Trump has taken the op­po­site ap­proach, try­ing to force change by chok­ing off ev­ery last source of oil rev­enue. He aban­doned the nu­clear ac­cord so that he could reim­pose sanc­tions – while his ad­min­is­tra­tion in­sisted that Iran must still ad­here to the ac­cord. And Trump has pre­ma­turely claimed vic­tory, declar­ing that Iran is “a dif­fer­ent coun­try” since he be­gan to crack down.

Trump has few easy op­tions as he con­fronts the chal­lenge of keep­ing tanker traf­fic mov­ing through the Persian Gulf while also fac­ing Iran’s provoca­tive nu­clear stance.

Se­cur­ing the gulf re­quires enough naval ves­sels and re­con­nais­sance ca­pa­bil­ity to mon­i­tor just about ev­ery­thing pass­ing close to Iran’s shores.

“That re­quires a coali­tion,” said John F. Kirby, a re­tired rear ad­mi­ral who par­tic­i­pated in the tanker wars of the 1980s and served as the State De­part­ment spokesman dur­ing the ne­go­ti­a­tion of the Iran deal. “We don’t have enough ships to do it our­selves.”

Whether the United States can per­suade al­lies to sup­ply ad­di­tional ships may be a test of how big a price Trump has paid for alien­at­ing the other na­tions that were part of the 2015 agree­ment and that also fear Iran’s move to a bomb.

Sec­re­tary of State Mike Pom­peo sug­gested Sun­day that China, among oth­ers, should help with that task, since it is so de­pen­dent on oil from the Mid­dle East. But it is far from clear that China, Rus­sia or the three Euro­pean pow­ers that ne­go­ti­ated the nu­clear ac­cord along­side the United States – Bri­tain, France and Ger­many – are will­ing to join in that ef­fort.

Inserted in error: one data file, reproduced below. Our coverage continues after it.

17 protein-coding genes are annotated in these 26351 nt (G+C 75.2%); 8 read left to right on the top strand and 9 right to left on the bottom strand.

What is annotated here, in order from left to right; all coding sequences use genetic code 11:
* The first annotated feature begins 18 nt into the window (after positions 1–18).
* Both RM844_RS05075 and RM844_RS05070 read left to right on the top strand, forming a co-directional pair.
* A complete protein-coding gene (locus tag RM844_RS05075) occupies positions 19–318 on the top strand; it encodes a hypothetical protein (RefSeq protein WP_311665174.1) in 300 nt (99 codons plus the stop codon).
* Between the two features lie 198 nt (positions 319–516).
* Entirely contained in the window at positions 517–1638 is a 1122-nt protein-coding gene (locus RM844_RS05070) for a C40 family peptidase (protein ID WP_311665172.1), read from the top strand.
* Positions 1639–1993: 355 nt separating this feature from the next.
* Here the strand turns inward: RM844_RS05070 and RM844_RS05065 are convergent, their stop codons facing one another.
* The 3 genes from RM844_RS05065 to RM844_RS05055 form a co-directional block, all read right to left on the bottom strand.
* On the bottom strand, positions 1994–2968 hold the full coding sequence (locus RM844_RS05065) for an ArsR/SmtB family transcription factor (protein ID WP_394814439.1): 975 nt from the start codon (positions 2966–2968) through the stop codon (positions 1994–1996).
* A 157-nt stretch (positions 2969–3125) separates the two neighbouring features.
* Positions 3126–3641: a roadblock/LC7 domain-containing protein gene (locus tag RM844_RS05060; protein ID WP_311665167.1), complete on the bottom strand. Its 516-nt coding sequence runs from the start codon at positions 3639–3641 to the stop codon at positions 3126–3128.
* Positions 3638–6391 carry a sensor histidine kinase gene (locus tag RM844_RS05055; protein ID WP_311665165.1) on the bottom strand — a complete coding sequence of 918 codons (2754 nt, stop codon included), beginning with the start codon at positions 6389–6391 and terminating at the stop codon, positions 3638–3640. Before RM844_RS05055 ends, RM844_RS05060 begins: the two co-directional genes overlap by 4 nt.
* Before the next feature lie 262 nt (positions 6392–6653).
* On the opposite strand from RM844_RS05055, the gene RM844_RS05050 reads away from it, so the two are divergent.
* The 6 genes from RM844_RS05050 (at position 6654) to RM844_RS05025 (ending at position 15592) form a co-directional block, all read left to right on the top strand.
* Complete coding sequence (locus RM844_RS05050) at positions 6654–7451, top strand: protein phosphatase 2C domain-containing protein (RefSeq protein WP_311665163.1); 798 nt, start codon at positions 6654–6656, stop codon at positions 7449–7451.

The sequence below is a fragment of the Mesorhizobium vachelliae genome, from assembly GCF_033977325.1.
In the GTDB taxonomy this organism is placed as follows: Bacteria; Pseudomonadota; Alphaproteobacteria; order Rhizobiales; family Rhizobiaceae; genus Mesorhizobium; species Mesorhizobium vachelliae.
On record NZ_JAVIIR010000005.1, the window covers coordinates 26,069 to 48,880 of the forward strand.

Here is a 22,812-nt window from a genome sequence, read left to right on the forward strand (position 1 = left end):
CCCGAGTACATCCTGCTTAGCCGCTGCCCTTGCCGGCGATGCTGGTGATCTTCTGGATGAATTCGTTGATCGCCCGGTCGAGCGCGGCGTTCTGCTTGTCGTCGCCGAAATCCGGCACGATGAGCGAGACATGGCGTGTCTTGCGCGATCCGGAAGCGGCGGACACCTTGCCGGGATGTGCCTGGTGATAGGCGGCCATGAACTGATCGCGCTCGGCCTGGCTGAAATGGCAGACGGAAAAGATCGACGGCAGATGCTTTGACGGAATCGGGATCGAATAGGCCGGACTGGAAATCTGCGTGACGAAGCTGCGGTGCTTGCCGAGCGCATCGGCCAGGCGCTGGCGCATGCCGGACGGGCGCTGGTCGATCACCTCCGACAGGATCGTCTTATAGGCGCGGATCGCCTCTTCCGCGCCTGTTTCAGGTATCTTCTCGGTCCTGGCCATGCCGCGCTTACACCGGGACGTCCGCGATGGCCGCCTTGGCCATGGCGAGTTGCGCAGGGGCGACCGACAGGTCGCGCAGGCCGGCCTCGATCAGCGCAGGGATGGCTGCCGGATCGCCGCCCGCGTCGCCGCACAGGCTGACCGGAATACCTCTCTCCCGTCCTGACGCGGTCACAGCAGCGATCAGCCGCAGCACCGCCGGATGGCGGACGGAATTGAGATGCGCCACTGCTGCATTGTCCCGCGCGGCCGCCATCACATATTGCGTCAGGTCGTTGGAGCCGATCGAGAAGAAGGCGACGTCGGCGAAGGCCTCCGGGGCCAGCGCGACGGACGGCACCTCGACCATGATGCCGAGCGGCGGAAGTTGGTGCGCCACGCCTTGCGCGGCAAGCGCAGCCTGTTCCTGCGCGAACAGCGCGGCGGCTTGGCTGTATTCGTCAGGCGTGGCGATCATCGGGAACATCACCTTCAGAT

But the longer-term chal­lenge is whether the world will still unite around the idea that Iran can­not be trusted with any­thing more than a to­ken nu­clear ca­pa­bil­ity.

With Mon­day’s an­nounce­ment, Iran has made it clear that it plans to in­crease the pres­sure, first by pro­duc­ing more ura­nium, then by grad­u­ally ramp­ing up the en­rich­ment level of the nu­clear fuel, push­ing it closer and closer to bomb grade.

Tehran ap­pears to be bet­ting it can do that, gain­ing lev­er­age over the West, with­out prompt­ing a mil­i­tary re­sponse. That was a close call in Obama’s time, when plans were drawn up for such an at­tack.

In the Trump era, it is as un­pre­dictable as a pres­i­dent who says he does not want an­other war in the Mid­dle East but pe­ri­od­i­cally threat­ens one.